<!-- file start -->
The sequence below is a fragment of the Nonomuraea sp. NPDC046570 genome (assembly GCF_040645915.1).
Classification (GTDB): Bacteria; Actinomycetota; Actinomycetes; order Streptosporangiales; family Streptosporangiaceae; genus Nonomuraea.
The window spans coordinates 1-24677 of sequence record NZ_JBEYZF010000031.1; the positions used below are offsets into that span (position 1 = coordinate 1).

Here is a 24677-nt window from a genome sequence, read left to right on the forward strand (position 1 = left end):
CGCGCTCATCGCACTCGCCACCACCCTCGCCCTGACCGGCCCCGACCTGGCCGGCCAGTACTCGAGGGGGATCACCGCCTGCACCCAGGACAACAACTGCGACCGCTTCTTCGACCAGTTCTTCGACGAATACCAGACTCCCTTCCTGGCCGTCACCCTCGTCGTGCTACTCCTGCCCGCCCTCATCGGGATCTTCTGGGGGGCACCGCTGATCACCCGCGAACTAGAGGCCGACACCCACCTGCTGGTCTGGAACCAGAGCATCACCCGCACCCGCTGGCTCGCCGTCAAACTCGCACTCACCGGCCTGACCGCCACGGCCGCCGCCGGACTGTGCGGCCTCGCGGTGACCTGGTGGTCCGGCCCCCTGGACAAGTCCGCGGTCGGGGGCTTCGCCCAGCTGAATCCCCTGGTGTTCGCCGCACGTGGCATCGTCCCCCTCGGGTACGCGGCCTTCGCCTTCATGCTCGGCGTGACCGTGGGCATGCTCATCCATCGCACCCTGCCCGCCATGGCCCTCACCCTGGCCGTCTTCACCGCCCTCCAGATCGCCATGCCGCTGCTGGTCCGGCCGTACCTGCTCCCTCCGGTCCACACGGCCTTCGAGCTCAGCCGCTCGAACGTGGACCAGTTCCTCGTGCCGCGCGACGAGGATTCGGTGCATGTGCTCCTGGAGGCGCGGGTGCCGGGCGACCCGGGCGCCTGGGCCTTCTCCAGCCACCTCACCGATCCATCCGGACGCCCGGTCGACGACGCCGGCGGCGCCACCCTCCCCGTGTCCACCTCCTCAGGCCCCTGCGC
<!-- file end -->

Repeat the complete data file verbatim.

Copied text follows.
The sequence below is a fragment of the Nonomuraea sp. NPDC046570 genome (assembly GCF_040645915.1).
Classification (GTDB): Bacteria; Actinomycetota; Actinomycetes; order Streptosporangiales; family Streptosporangiaceae; genus Nonomuraea.
The window spans coordinates 1-24677 of sequence record NZ_JBEYZF010000031.1; the positions used below are offsets into that span (position 1 = coordinate 1).

Here is a 24677-nt window from a genome sequence, read left to right on the forward strand (position 1 = left end):
CGCGCTCATCGCACTCGCCACCACCCTCGCCCTGACCGGCCCCGACCTGGCCGGCCAGTACTCGAGGGGGATCACCGCCTGCACCCAGGACAACAACTGCGACCGCTTCTTCGACCAGTTCTTCGACGAATACCAGACTCCCTTCCTGGCCGTCACCCTCGTCGTGCTACTCCTGCCCGCCCTCATCGGGATCTTCTGGGGGGCACCGCTGATCACCCGCGAACTAGAGGCCGACACCCACCTGCTGGTCTGGAACCAGAGCATCACCCGCACCCGCTGGCTCGCCGTCAAACTCGCACTCACCGGCCTGACCGCCACGGCCGCCGCCGGACTGTGCGGCCTCGCGGTGACCTGGTGGTCCGGCCCCCTGGACAAGTCCGCGGTCGGGGGCTTCGCCCAGCTGAATCCCCTGGTGTTCGCCGCACGTGGCATCGTCCCCCTCGGGTACGCGGCCTTCGCCTTCATGCTCGGCGTGACCGTGGGCATGCTCATCCATCGCACCCTGCCCGCCATGGCCCTCACCCTGGCCGTCTTCACCGCCCTCCAGATCGCCATGCCGCTGCTGGTCCGGCCGTACCTGCTCCCTCCGGTCCACACGGCCTTCGAGCTCAGCCGCTCGAACGTGGACCAGTTCCTCGTGCCGCGCGACGAGGATTCGGTGCATGTGCTCCTGGAGGCGCGGGTGCCGGGCGACCCGGGCGCCTGGGCCTTCTCCAGCCACCTCACCGATCCATCCGGACGCCCGGTCGACGACGCCGGCGGCGCCACCCTCCCCGTGTCCACCTCCTCAGGCCCCTGCGC